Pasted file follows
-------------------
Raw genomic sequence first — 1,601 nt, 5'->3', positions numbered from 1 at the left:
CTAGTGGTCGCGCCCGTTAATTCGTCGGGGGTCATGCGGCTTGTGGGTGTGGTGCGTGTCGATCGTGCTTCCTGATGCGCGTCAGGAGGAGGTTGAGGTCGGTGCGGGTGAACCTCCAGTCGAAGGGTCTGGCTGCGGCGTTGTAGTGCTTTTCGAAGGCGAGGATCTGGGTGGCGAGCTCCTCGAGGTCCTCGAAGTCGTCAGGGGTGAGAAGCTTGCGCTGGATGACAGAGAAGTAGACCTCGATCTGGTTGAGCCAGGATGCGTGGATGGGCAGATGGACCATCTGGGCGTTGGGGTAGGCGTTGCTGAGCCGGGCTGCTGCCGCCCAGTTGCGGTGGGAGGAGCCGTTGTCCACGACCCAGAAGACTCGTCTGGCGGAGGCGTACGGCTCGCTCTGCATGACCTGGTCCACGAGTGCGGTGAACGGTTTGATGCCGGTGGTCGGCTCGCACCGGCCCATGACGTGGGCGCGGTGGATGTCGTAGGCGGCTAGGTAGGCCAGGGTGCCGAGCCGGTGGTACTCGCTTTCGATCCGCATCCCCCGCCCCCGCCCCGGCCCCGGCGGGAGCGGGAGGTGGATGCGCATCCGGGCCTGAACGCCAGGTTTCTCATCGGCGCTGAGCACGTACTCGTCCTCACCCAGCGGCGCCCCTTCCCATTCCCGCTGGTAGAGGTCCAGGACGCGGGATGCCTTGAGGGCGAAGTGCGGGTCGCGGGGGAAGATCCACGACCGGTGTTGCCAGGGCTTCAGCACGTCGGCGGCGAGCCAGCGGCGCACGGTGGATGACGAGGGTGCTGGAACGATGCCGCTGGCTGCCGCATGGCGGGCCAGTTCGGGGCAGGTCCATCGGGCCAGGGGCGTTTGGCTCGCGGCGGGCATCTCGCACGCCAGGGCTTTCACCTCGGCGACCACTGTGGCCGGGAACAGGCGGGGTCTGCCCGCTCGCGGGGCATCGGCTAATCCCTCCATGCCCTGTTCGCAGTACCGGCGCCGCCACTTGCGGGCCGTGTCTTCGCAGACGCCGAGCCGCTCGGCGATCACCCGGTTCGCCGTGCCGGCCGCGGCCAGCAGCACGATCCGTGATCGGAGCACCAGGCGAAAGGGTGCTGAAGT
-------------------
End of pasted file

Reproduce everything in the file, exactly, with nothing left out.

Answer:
Raw genomic sequence first — 1,601 nt, 5'->3', positions numbered from 1 at the left:
CTAGTGGTCGCGCCCGTTAATTCGTCGGGGGTCATGCGGCTTGTGGGTGTGGTGCGTGTCGATCGTGCTTCCTGATGCGCGTCAGGAGGAGGTTGAGGTCGGTGCGGGTGAACCTCCAGTCGAAGGGTCTGGCTGCGGCGTTGTAGTGCTTTTCGAAGGCGAGGATCTGGGTGGCGAGCTCCTCGAGGTCCTCGAAGTCGTCAGGGGTGAGAAGCTTGCGCTGGATGACAGAGAAGTAGACCTCGATCTGGTTGAGCCAGGATGCGTGGATGGGCAGATGGACCATCTGGGCGTTGGGGTAGGCGTTGCTGAGCCGGGCTGCTGCCGCCCAGTTGCGGTGGGAGGAGCCGTTGTCCACGACCCAGAAGACTCGTCTGGCGGAGGCGTACGGCTCGCTCTGCATGACCTGGTCCACGAGTGCGGTGAACGGTTTGATGCCGGTGGTCGGCTCGCACCGGCCCATGACGTGGGCGCGGTGGATGTCGTAGGCGGCTAGGTAGGCCAGGGTGCCGAGCCGGTGGTACTCGCTTTCGATCCGCATCCCCCGCCCCCGCCCCGGCCCCGGCGGGAGCGGGAGGTGGATGCGCATCCGGGCCTGAACGCCAGGTTTCTCATCGGCGCTGAGCACGTACTCGTCCTCACCCAGCGGCGCCCCTTCCCATTCCCGCTGGTAGAGGTCCAGGACGCGGGATGCCTTGAGGGCGAAGTGCGGGTCGCGGGGGAAGATCCACGACCGGTGTTGCCAGGGCTTCAGCACGTCGGCGGCGAGCCAGCGGCGCACGGTGGATGACGAGGGTGCTGGAACGATGCCGCTGGCTGCCGCATGGCGGGCCAGTTCGGGGCAGGTCCATCGGGCCAGGGGCGTTTGGCTCGCGGCGGGCATCTCGCACGCCAGGGCTTTCACCTCGGCGACCACTGTGGCCGGGAACAGGCGGGGTCTGCCCGCTCGCGGGGCATCGGCTAATCCCTCCATGCCCTGTTCGCAGTACCGGCGCCGCCACTTGCGGGCCGTGTCTTCGCAGACGCCGAGCCGCTCGGCGATCACCCGGTTCGCCGTGCCGGCCGCGGCCAGCAGCACGATCCGTGATCGGAGCACCAGGCGAAAGGGTGCTGAAGT